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Come, Follow Me — New Testament Study and Teaching Helps
Lesson 8, February 13 — 19
Matthew 5; Luke 6 — “Blessed Are Ye”

Luke 6:1-16 The Sabbath (see also Mark 2:23-27; 3:1-6)

Read Luke 6:1-5, then verses 6-11, and consider what these two episodes can teach us about Sabbath behavior in our day (the story of David is found in 1 Samuel 21:1-6).

Matthew 5:1-12 The Beatitudes / Introduction to the Sermon on the Mount (see also Luke 6:20-49)

The “mount” is the hillside overlooking the Sea of Galilee, where Jesus sat to teach His gathered disciples (verse 1). Many have called Jesus’s teachings in Matthew 5-7 the greatest of all discourses. President Harold B. Lee said that these chapters are “a blueprint for our lives” (Stand Ye in Holy Places, p. 341). Elements of this sermon are also found in Luke 6, and Jesus gave a very similar discourse to the Nephites in 3 Nephi 12-14.

The word beatitude is not found in these chapters, but Matthew 5:3-12 are called The Beatitudes, taken from the Latin word beatus, which means “blessed.” Note that the Beatitudes focus on inward character and obedience, rather than fulfilling outward rituals. Read verses 3-12 and identify the eight attributes that Jesus declares to be blessed, and the blessings that will follow:

Verse Blessed are the … Blessings pronounced Helps
3 “poor in spirit” means to be humble; the JST says “the poor in spirit who come unto me
4 Has mourning brought you closer to God?
5 “meek” means to be gentle, forgiving, benevolent
6 3 Nephi 12:6 adds “shall be filled with the Holy Ghost
7 Who do you know that has exemplified mercy? How?
8 What do you think it means to be “pure in heart”?
9 Read Mosiah 5:7-9 about becoming “children of God”
10-12 Why is it “blessed” to be persecuted, reviled, and spoken against? Read also Luke 6:22-23.

Elder Bruce R. McConkie of the Twelve wrote that being persecuted is “the heritage of the faithful [and] evidence that they have forsaken the world” (Doctrinal New Testament Commentary, 1:216).

Matthew 5:3-12 can help us recognize and overcome our selfishness. President James E. Faust of the First Presidency taught, “At the heart of the message of the Savior of the world is a single, glorious, wonderful, still largely untried concept. In its simplest terms the message is that we should seek to overcome the selfishness we all seem to be born with, that we should overcome human nature and think of others before self. We should think of God and serve Him, and think of others and serve them” (Ensign, December 1999, pp. 3-4).

Matthew 5:13-16 Salt and Light

There is a saying that certain people are “the salt of the earth.” But there is more; read Matthew 5:13; D&C 101:39-40, and consider how the “everlasting covenant” impacts our roles in this world. What can you add as you read Matthew 5:14-16? Who do you know whose “light shines”?

Matthew 5:17-20 Not Good Enough

What things did Jesus say in these verses to help His listeners understand that the Jews’ ways of living the law of Moses were not sufficient to “enter into the kingdom of heaven” (verse 20)?

Matthew 5:21-48 From the Law of Moses to the Law of the Gospel

To further push the point that the people needed to abandon certain beliefs and practices, Jesus helped them understand by citing incorrect things the people had heard from their religious leaders and teachers. He then taught the higher ways to obey God and to become true disciples. Find the following:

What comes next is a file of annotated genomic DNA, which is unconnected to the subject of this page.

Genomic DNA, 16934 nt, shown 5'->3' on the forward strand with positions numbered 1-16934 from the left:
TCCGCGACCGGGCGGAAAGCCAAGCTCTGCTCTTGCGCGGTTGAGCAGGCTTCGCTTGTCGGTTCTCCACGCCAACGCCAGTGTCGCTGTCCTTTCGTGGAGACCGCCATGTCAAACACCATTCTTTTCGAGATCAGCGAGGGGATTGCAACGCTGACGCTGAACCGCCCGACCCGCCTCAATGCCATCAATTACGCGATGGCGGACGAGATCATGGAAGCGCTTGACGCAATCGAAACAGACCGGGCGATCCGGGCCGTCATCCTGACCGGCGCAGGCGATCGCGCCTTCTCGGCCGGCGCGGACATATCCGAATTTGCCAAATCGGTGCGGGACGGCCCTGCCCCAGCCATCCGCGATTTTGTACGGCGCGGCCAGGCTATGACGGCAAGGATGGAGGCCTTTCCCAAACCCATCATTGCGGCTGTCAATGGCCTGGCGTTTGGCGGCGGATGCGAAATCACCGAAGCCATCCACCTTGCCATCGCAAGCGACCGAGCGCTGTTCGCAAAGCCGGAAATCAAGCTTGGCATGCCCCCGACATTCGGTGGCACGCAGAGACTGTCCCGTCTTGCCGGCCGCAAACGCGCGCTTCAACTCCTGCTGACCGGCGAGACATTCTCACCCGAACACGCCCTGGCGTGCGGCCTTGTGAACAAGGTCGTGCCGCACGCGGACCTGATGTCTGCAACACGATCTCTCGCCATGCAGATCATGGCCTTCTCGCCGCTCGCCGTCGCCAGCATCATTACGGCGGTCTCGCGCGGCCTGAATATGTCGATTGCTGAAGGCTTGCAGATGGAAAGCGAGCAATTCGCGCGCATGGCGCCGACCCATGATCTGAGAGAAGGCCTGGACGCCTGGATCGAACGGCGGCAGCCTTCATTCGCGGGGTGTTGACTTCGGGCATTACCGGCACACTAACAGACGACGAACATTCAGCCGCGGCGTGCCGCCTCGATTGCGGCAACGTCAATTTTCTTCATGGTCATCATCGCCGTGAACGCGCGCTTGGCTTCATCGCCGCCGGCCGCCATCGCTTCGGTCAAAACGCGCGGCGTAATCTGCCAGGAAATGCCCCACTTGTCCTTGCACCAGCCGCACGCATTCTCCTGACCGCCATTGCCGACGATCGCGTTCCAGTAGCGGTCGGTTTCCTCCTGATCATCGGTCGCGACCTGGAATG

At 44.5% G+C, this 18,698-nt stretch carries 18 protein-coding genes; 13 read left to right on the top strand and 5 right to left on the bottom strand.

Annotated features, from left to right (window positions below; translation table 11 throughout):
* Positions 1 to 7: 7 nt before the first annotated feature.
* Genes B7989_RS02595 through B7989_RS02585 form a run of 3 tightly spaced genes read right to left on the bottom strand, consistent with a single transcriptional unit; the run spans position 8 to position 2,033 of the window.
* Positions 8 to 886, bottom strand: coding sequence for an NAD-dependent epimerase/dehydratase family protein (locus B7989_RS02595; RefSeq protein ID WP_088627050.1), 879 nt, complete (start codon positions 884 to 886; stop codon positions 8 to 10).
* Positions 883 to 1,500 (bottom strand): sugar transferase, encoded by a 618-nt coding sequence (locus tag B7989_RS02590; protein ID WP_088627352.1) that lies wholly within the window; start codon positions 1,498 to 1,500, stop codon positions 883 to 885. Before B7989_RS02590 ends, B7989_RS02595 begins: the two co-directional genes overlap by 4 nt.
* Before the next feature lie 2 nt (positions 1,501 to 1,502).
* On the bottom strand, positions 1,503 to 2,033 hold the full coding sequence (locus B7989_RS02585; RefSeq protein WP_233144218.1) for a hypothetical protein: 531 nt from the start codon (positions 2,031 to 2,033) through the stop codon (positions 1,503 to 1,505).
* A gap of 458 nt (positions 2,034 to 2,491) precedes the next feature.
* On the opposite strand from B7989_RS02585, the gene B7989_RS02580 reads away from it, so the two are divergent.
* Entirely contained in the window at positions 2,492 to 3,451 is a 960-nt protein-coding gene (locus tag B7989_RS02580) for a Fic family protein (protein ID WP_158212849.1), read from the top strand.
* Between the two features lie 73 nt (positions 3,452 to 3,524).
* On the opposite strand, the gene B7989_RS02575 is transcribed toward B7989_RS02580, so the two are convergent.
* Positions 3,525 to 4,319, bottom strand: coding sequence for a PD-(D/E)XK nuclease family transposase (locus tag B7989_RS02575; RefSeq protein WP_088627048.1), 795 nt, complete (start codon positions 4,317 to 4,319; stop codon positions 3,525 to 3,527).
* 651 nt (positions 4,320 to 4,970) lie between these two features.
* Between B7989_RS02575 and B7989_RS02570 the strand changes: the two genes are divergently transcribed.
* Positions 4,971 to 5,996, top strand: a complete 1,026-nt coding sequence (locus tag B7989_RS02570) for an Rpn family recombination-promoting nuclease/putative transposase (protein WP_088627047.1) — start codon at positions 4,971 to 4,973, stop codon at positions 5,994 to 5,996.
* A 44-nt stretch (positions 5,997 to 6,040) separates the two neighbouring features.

• For example:
  • Verse 21 What the people had heard about killing (don’t do it!).
  • Verses 22-24 What Jesus taught about killing (don’t even get angry!)
  • Note that in verse 22 the JST deletes the words “without a cause,” as does 3 Nephi 12:22; how does this change the meaning?
  • Also, Jesus teaches us not to speak ill of others, and not to approach God until first resolving issues with others.
  • Now, verses 27-30:
  • What had the people heard, and what did Jesus say?
  • Consider, what Jesus is saying in these verses about our thoughts?
  • Next, verses 38-42:
  • What had they heard, and what did Jesus say?
  • Why should we just “take” certain kinds of abuse or coercions?
  • Also, verses 43-47:
  • What had the people heard, and what did Jesus say?
  • Note what Jesus commands us in verse 44, regarding our reactions to others’ mistreatment against us.
  • In verses 45-47, what reasons did Jesus give for living His higher law?
  • Note that Luke 6:27-30 repeats much of what Jesus taught in Matthew 5:39-44, then a glorious addition follows in Luke 6:31, which says “And as ye would that men should do to you, do ye also to them likewise” (some have called this “the Golden Rule; see also Matthew 7:12).
  • Continue by reading Luke 6:38. In what ways Has the Lord blessed you with “good measure, pressed down, and shaken together, and running over”?

After your study of Matthew 5, in what ways can verse 48 be considered a suitable ending to this chapter?

In the October 1989 Ensign magazine, President Ezra Taft Benson wrote, “We must be careful, as we seek to become more and more godlike, that we do not become discouraged and lose hope. Becoming Christlike is a lifetime pursuit and very often involves growth and change that is slow, almost imperceptible…. But we must not lose hope. The Lord is pleased with every effort, even the tiny, daily ones in which we strive to be more like Him. Though we may see that we have far to go on the road to perfection, we must not give up hope.”

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